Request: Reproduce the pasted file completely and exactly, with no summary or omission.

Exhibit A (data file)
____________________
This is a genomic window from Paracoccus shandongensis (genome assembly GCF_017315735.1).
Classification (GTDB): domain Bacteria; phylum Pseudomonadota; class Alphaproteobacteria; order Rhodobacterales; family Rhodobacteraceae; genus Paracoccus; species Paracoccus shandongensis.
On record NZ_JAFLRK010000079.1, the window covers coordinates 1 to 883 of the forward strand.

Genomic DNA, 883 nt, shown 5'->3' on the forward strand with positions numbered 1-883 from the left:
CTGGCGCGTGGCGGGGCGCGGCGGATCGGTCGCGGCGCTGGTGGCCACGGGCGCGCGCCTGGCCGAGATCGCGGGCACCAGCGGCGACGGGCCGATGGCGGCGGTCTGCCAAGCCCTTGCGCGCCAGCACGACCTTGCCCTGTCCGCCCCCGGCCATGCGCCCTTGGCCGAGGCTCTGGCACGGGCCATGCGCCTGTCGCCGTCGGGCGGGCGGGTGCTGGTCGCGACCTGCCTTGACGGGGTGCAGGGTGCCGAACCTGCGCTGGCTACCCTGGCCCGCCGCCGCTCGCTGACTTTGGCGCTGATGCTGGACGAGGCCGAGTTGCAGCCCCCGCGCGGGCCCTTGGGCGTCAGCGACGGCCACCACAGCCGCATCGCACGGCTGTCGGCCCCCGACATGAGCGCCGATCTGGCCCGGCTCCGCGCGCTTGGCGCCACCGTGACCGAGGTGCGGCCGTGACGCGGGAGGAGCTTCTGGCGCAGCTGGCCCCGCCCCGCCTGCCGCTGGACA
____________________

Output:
This is a genomic window from Paracoccus shandongensis (genome assembly GCF_017315735.1).
Classification (GTDB): domain Bacteria; phylum Pseudomonadota; class Alphaproteobacteria; order Rhodobacterales; family Rhodobacteraceae; genus Paracoccus; species Paracoccus shandongensis.
On record NZ_JAFLRK010000079.1, the window covers coordinates 1 to 883 of the forward strand.

Genomic DNA, 883 nt, shown 5'->3' on the forward strand with positions numbered 1-883 from the left:
CTGGCGCGTGGCGGGGCGCGGCGGATCGGTCGCGGCGCTGGTGGCCACGGGCGCGCGCCTGGCCGAGATCGCGGGCACCAGCGGCGACGGGCCGATGGCGGCGGTCTGCCAAGCCCTTGCGCGCCAGCACGACCTTGCCCTGTCCGCCCCCGGCCATGCGCCCTTGGCCGAGGCTCTGGCACGGGCCATGCGCCTGTCGCCGTCGGGCGGGCGGGTGCTGGTCGCGACCTGCCTTGACGGGGTGCAGGGTGCCGAACCTGCGCTGGCTACCCTGGCCCGCCGCCGCTCGCTGACTTTGGCGCTGATGCTGGACGAGGCCGAGTTGCAGCCCCCGCGCGGGCCCTTGGGCGTCAGCGACGGCCACCACAGCCGCATCGCACGGCTGTCGGCCCCCGACATGAGCGCCGATCTGGCCCGGCTCCGCGCGCTTGGCGCCACCGTGACCGAGGTGCGGCCGTGACGCGGGAGGAGCTTCTGGCGCAGCTGGCCCCGCCCCGCCTGCCGCTGGACA